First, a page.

Little boxes everywhere (even the cows look alike)

John Gummer rails against the monotonous condition of a too-neat Britain

The drift to uniformity in town and country epitomised by the housing estate home of Ford Mondeo man and fields of oilseed rape came under scathing attack yesterday at the launch of a new map charting the character of England.

John Gummer, Secretary of State for the Environment, railed against the orderly and the neat, and said children were being left a "terrible legacy" by volume housebuilders.

"If you were taken blindfold to the centre of most recent private developments you would find it impossible to know whether you were in Carlisle or Chatham," Mr Gummer said. Any difference would not be due to a sense of place but "merely connected with the marketing strategy" of the builder.

More biting criticism came from Richard Wakeford, chief executive of the Countryside Commission, one of the two government agencies which combined to produce the map.

Decisions taken from the marketplace and the debating chamber were causing a "creeping and insidious trend towards uniformity", Mr Wakeford said.

"Modern, mass-produced housing - with just a touch of the vernacular if we are lucky - is a backdrop to the Ford Mondeo parked outside, by the cupressus leylandii hedge. Every high street seems to contain the same stores.

"In the countryside, the colours of cows now give no clue as to where they are munching; the crops that are planted owe more to Brussels than to our regional differences in England. We are losing our diversity."

Lincoln Reds are almost a rare breed now in the fields of their native Lincolnshire. And other cattle with county associations, such as the Hereford, are going the same way.

The map, produced by the commission and English Nature at a cost of about pounds 100,000 each, ignores county boundaries and divides the country into 159 areas with a common wildlife, landscape, and to some extent, cultural characteristics.

Some areas, such as the South Downs, Fens or New Forest might be thought to be readily identifiable without a map. But the agencies point to others such as the Southern Magnesian Limestone Ridge which might not. It runs north from Nottingham for about 100 miles yet is only eight miles wide.

It is typified by rolling hills cut through by river gorges, more woodland than surrounding areas, limestone villages and plants such as lily of the valley and bluebells. The limestone is also a source of the clean water needed by the renowned regional breweries at Tadcaster and Masham.

Defending the map against doubts about its practical value, the agency heads maintained it would be an important tool in making better decisions about guiding landscape change and protecting wildlife. Both agencies began separate work on maps in 1994 but joined forces two years ago on realising the scope for confusion.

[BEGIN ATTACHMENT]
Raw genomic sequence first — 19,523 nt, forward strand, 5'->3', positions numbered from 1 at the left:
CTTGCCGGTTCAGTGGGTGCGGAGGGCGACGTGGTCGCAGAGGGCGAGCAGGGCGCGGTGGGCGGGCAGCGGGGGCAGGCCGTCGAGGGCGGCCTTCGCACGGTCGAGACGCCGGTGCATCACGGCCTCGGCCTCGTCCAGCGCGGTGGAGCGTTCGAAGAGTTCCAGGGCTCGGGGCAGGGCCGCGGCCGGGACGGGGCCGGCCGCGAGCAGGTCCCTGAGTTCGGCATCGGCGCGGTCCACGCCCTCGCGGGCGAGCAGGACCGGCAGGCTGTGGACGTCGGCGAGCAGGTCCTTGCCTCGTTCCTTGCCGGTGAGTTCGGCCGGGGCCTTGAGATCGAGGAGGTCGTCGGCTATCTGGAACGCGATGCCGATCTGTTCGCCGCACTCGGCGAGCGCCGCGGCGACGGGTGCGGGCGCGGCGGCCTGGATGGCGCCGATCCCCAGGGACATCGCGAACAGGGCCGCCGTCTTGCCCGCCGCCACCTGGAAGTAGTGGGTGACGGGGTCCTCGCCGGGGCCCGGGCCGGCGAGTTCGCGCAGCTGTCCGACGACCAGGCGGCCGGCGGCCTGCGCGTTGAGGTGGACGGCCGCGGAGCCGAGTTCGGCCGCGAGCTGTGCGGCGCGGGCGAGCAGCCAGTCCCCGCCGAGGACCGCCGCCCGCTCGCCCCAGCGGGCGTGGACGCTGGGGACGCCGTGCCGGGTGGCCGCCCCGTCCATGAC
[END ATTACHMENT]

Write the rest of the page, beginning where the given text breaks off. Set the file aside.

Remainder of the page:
Mr Gummer insisted the map was "not a means of getting out of the proper protection of special places", and that statutory landscape and habitat designations would not be affected.

However, the map is likely to be used in formulating planning guidance - to help reinforce local identities and perhaps fire the "passionate sense of local loyalty" which Mr Gummer regretted the English did not share with the French.

Suggested Topics
News
Kenny Ireland, pictured in 2010.
peopleActor, from House of Cards and Benidorm, was 68
News
A scene from the video shows students mock rioting
newsEnd-of-year leaver's YouTube film features staging of a playground gun massacre
Travel
travel
Environment
View from the Llanberis Track to the mountain lake Llyn
Du’r Arddu
environmentA large chunk of Mount Snowdon, in north Wales, is up for sale
PROMOTED VIDEO
Have you tried new the Independent Digital Edition apps?
News
ebookA unique anthology of reporting and analysis of a crucial period of history
Voices
A family sit and enjoy a quiet train journey
voicesForcing us to overhear dull phone conversations is an offensive act, says Simon Kelner
News
i100This Instagram photo does not prove Russian army is in Ukraine
Arts and Entertainment
The cast of The Big Bang Theory in a still from the show
tvBig Bang Theory filming delayed by contract dispute over actors' pay
News
Morrissey pictured in 2013
people
Arts and Entertainment
Sydney and Melbourne are locked in a row over giant milk crates
art
Life and Style
The director of Wall-E Andrew Stanton with Angus MacLane's Lego model
gadgetsDesign made in Pixar animator’s spare time could get retail release
News
peopleGuitarist, who played with Aerosmith, Lou Reed and Alice Cooper among others, was 71
News
people
Sport
England celebrate a wicket for Moeen Ali